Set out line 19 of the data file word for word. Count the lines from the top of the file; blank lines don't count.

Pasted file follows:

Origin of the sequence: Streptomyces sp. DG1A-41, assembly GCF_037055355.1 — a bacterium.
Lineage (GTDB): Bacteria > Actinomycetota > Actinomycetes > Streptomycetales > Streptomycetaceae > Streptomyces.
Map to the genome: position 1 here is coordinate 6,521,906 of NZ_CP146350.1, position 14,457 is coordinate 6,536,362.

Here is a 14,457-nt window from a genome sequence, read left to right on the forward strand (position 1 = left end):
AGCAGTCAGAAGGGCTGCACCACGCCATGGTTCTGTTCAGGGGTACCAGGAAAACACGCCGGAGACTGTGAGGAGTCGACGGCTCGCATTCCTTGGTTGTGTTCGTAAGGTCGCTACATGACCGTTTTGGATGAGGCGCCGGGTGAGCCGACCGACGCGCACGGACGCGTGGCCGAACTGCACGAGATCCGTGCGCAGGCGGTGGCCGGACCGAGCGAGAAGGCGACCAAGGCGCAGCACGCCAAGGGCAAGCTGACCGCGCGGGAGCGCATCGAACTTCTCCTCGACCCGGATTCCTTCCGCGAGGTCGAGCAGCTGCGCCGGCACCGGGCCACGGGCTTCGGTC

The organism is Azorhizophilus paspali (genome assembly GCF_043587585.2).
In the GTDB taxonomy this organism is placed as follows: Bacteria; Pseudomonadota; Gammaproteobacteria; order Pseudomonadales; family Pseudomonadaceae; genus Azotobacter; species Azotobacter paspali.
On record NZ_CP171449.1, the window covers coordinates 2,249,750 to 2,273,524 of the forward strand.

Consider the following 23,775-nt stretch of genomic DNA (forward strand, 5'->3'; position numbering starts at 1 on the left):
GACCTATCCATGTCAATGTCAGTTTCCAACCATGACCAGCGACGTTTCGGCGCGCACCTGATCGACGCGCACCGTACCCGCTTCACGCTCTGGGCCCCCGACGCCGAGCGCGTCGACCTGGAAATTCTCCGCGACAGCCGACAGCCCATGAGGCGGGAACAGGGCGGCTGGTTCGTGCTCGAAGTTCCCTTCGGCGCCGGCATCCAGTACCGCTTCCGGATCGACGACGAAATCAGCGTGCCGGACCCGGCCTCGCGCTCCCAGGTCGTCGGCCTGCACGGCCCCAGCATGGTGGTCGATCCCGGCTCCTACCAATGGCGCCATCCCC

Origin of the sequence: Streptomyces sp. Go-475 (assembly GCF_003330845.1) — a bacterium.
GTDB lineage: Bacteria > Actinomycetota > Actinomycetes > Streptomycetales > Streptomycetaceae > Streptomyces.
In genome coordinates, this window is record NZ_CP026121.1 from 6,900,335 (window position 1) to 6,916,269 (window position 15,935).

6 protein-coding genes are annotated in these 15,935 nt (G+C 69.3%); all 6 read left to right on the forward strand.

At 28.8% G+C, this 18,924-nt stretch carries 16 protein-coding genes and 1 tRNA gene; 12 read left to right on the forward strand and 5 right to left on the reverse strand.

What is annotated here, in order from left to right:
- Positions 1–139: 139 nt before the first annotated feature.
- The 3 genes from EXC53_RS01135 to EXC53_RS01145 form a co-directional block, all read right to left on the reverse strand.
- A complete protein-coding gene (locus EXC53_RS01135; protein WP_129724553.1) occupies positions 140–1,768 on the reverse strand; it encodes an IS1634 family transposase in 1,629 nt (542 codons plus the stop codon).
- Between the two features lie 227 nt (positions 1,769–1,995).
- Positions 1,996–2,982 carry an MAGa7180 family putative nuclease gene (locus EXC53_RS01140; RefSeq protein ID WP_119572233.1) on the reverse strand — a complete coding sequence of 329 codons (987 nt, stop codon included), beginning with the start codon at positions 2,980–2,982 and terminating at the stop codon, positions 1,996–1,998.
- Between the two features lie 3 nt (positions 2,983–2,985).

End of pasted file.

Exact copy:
- A complete protein-coding gene (locus EXC53_RS01135; protein WP_129724553.1) occupies positions 140–1,768 on the reverse strand; it encodes an IS1634 family transposase in 1,629 nt (542 codons plus the stop codon).